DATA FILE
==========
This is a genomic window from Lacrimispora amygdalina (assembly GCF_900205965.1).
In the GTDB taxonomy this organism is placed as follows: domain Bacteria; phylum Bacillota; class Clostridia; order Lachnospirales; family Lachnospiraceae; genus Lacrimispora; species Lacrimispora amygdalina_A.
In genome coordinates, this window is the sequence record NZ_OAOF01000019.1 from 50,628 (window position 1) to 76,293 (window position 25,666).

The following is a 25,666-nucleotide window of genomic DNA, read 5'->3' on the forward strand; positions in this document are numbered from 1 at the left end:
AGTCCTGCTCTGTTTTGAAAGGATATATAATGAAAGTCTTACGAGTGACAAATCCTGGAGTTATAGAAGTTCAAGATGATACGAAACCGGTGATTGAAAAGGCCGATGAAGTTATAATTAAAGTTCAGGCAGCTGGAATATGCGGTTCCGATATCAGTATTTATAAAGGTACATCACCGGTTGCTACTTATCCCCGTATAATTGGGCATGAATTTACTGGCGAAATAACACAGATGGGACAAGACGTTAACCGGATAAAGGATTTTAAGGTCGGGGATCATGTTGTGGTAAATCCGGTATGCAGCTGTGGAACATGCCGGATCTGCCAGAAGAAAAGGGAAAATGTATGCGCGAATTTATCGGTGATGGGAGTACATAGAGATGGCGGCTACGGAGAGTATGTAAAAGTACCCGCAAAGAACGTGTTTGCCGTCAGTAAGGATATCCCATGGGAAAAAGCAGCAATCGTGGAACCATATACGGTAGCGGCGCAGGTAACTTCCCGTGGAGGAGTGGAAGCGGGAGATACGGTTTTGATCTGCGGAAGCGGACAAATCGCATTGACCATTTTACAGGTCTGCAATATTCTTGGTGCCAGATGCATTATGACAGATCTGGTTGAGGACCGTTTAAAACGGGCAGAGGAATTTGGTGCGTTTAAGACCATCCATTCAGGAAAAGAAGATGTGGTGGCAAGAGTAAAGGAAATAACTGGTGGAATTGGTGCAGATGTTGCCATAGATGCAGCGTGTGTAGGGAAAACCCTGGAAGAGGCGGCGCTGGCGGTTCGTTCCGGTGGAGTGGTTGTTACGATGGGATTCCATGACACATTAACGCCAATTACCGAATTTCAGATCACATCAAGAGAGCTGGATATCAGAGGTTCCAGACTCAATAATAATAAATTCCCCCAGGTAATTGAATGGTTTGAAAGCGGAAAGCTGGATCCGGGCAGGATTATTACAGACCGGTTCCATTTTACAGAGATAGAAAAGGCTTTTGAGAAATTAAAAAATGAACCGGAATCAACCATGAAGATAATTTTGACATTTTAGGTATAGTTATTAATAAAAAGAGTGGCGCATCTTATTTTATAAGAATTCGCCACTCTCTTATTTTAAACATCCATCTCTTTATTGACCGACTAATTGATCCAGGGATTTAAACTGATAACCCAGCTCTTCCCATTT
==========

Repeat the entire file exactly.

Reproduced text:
This is a genomic window from Lacrimispora amygdalina (assembly GCF_900205965.1).
In the GTDB taxonomy this organism is placed as follows: domain Bacteria; phylum Bacillota; class Clostridia; order Lachnospirales; family Lachnospiraceae; genus Lacrimispora; species Lacrimispora amygdalina_A.
In genome coordinates, this window is the sequence record NZ_OAOF01000019.1 from 50,628 (window position 1) to 76,293 (window position 25,666).

The following is a 25,666-nucleotide window of genomic DNA, read 5'->3' on the forward strand; positions in this document are numbered from 1 at the left end:
AGTCCTGCTCTGTTTTGAAAGGATATATAATGAAAGTCTTACGAGTGACAAATCCTGGAGTTATAGAAGTTCAAGATGATACGAAACCGGTGATTGAAAAGGCCGATGAAGTTATAATTAAAGTTCAGGCAGCTGGAATATGCGGTTCCGATATCAGTATTTATAAAGGTACATCACCGGTTGCTACTTATCCCCGTATAATTGGGCATGAATTTACTGGCGAAATAACACAGATGGGACAAGACGTTAACCGGATAAAGGATTTTAAGGTCGGGGATCATGTTGTGGTAAATCCGGTATGCAGCTGTGGAACATGCCGGATCTGCCAGAAGAAAAGGGAAAATGTATGCGCGAATTTATCGGTGATGGGAGTACATAGAGATGGCGGCTACGGAGAGTATGTAAAAGTACCCGCAAAGAACGTGTTTGCCGTCAGTAAGGATATCCCATGGGAAAAAGCAGCAATCGTGGAACCATATACGGTAGCGGCGCAGGTAACTTCCCGTGGAGGAGTGGAAGCGGGAGATACGGTTTTGATCTGCGGAAGCGGACAAATCGCATTGACCATTTTACAGGTCTGCAATATTCTTGGTGCCAGATGCATTATGACAGATCTGGTTGAGGACCGTTTAAAACGGGCAGAGGAATTTGGTGCGTTTAAGACCATCCATTCAGGAAAAGAAGATGTGGTGGCAAGAGTAAAGGAAATAACTGGTGGAATTGGTGCAGATGTTGCCATAGATGCAGCGTGTGTAGGGAAAACCCTGGAAGAGGCGGCGCTGGCGGTTCGTTCCGGTGGAGTGGTTGTTACGATGGGATTCCATGACACATTAACGCCAATTACCGAATTTCAGATCACATCAAGAGAGCTGGATATCAGAGGTTCCAGACTCAATAATAATAAATTCCCCCAGGTAATTGAATGGTTTGAAAGCGGAAAGCTGGATCCGGGCAGGATTATTACAGACCGGTTCCATTTTACAGAGATAGAAAAGGCTTTTGAGAAATTAAAAAATGAACCGGAATCAACCATGAAGATAATTTTGACATTTTAGGTATAGTTATTAATAAAAAGAGTGGCGCATCTTATTTTATAAGAATTCGCCACTCTCTTATTTTAAACATCCATCTCTTTATTGACCGACTAATTGATCCAGGGATTTAAACTGATAACCCAGCTCTTCCCATTT